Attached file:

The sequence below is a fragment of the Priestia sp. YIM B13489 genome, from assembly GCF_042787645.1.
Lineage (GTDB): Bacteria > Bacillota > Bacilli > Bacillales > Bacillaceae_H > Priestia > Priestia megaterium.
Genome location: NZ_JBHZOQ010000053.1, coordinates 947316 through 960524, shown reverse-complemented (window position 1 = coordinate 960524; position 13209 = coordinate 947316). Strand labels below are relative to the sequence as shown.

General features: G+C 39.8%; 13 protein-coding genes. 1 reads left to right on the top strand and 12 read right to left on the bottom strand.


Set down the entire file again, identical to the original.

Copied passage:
The sequence below is a fragment of the Priestia sp. YIM B13489 genome, from assembly GCF_042787645.1.
Lineage (GTDB): Bacteria > Bacillota > Bacilli > Bacillales > Bacillaceae_H > Priestia > Priestia megaterium.
Genome location: NZ_JBHZOQ010000053.1, coordinates 947316 through 960524, shown reverse-complemented (window position 1 = coordinate 960524; position 13209 = coordinate 947316). Strand labels below are relative to the sequence as shown.

General features: G+C 39.8%; 13 protein-coding genes. 1 reads left to right on the top strand and 12 read right to left on the bottom strand.